TWO boats with nets lying off the sea-beach, quite still,
Ten fishermen waiting—they discover a thick school of mossbonkers—they drop the
join’d seine-ends in the water,
The boats separate and row off, each on its rounding course to the beach, enclosing the
mossbonkers,
The net is drawn in by a windlass by those who stop ashore,
Some of the fishermen lounge in their boats, others stand ankle-deep in the water,
pois’d
on strong legs,
The boats partly drawn up, the water slapping against them,
Strew’d on the sand in heaps and windrows, well out from the water, the
green-back’d
spotted mossbonkers.

Analysis, meaning and summary of the poem by

Leave a Reply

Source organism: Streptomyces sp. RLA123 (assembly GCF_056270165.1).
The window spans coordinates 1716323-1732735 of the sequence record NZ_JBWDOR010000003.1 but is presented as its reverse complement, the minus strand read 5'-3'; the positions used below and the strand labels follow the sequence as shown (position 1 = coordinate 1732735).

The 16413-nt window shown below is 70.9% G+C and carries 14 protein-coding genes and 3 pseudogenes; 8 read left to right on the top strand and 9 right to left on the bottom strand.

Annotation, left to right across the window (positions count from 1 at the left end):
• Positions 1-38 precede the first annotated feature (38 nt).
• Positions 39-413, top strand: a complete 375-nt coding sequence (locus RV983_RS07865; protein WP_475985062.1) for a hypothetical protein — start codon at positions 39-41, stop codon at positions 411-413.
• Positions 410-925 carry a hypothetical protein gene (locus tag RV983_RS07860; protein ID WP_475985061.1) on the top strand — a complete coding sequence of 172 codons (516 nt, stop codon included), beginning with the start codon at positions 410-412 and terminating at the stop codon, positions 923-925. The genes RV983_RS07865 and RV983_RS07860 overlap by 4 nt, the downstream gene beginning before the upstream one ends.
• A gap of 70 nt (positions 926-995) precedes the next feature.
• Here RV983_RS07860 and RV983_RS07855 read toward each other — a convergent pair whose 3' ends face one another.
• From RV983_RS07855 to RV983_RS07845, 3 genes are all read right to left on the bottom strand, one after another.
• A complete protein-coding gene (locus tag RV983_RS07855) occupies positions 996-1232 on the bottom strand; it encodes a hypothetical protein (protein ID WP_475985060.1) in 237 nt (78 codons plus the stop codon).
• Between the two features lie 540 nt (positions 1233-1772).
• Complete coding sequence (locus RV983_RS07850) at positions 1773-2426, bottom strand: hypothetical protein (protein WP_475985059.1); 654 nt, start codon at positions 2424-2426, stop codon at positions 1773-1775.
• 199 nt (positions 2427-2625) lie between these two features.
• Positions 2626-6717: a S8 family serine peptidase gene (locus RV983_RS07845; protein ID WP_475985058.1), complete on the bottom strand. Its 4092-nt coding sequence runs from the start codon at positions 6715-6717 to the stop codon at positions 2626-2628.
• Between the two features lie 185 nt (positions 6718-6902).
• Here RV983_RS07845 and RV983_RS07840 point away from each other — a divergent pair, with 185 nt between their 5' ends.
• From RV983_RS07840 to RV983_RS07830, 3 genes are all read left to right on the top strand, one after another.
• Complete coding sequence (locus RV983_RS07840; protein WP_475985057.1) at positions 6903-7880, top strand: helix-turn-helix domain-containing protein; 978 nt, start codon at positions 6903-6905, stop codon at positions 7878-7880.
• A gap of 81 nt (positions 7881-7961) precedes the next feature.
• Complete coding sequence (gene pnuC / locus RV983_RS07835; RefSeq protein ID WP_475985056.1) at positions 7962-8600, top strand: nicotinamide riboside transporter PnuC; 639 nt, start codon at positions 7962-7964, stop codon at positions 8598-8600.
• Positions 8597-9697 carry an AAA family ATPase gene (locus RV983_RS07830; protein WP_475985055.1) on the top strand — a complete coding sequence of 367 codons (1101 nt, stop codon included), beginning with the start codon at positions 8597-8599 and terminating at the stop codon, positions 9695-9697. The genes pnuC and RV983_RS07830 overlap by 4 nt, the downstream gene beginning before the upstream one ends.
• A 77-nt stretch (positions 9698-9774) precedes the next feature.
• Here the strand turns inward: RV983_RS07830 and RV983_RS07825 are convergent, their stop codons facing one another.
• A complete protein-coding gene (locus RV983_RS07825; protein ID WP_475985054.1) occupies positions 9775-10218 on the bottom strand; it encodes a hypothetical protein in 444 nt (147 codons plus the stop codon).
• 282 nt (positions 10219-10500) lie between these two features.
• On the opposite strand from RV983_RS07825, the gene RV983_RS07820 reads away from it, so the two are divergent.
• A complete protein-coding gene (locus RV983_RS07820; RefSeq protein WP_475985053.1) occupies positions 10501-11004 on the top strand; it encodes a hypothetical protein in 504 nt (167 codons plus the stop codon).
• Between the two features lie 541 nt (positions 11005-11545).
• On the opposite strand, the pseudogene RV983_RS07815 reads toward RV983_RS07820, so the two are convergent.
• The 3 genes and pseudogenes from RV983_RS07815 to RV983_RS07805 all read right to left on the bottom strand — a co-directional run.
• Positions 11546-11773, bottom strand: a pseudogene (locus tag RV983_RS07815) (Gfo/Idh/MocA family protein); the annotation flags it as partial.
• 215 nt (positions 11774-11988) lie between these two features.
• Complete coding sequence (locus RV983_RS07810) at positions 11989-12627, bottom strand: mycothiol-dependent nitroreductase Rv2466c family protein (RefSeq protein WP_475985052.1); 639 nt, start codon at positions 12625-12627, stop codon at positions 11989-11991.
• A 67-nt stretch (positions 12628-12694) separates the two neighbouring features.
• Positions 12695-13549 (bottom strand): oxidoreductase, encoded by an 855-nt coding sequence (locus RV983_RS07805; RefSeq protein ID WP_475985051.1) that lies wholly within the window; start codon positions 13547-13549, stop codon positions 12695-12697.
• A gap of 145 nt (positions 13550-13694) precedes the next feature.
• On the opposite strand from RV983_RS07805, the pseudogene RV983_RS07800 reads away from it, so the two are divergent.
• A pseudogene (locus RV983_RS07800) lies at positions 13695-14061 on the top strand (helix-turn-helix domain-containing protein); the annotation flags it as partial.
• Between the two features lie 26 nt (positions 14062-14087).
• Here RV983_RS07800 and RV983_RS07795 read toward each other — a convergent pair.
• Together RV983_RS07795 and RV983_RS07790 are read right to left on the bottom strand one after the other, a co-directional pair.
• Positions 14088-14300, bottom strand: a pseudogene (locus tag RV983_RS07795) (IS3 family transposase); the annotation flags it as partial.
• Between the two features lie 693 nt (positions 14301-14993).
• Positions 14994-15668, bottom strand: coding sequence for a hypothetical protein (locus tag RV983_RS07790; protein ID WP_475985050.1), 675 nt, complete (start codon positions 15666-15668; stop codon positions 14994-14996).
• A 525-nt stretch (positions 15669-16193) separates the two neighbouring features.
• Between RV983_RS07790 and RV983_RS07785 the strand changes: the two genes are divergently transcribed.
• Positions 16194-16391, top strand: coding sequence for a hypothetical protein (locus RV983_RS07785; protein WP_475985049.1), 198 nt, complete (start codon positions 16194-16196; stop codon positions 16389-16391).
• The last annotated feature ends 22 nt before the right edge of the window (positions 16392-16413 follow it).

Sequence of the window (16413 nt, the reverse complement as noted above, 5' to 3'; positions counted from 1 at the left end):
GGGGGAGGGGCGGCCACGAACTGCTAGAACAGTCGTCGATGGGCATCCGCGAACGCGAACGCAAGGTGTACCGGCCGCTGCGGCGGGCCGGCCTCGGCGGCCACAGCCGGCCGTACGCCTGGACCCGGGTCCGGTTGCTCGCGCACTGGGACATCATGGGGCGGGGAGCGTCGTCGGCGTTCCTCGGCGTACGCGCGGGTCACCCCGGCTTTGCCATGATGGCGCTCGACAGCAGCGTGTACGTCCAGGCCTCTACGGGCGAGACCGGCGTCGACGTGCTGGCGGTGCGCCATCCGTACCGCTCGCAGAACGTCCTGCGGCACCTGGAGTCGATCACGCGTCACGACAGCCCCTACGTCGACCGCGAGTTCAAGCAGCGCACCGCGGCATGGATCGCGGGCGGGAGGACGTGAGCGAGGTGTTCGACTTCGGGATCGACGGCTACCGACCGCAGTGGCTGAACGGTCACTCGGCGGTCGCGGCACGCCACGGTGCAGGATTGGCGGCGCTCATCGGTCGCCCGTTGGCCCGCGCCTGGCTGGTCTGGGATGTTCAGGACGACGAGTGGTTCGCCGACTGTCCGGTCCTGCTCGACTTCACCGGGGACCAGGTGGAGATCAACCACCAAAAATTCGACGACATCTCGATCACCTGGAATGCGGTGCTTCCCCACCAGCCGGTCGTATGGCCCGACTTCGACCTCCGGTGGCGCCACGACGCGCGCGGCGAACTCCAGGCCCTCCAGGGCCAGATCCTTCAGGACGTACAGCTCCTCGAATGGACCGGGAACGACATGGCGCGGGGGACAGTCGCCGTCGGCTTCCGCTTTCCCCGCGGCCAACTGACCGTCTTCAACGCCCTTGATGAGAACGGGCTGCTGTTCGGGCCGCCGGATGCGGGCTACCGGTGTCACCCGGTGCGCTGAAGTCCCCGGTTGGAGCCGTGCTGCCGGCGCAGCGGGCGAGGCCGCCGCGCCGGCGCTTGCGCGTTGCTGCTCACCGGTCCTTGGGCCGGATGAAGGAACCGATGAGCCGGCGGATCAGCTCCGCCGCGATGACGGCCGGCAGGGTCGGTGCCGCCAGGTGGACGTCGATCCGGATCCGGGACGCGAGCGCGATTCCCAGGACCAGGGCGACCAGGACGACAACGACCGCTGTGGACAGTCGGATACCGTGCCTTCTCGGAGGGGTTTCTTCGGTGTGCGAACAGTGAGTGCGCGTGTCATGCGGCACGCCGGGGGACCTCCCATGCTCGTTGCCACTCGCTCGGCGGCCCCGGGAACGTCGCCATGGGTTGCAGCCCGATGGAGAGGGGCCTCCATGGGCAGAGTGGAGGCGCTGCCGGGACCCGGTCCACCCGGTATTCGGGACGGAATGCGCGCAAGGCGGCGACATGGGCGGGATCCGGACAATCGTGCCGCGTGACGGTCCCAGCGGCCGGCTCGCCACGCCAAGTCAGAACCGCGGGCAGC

Your email address will not be published. Required fields are marked *

Do you have any comments, criticism, paraphrasis or analysis of this poem that you feel would assist other visitors in understanding the meaning or the theme of this poem better? If they are accepted, they will be added to this page of American Poems. Together we can build a wealth of information, but it will take some discipline and determination.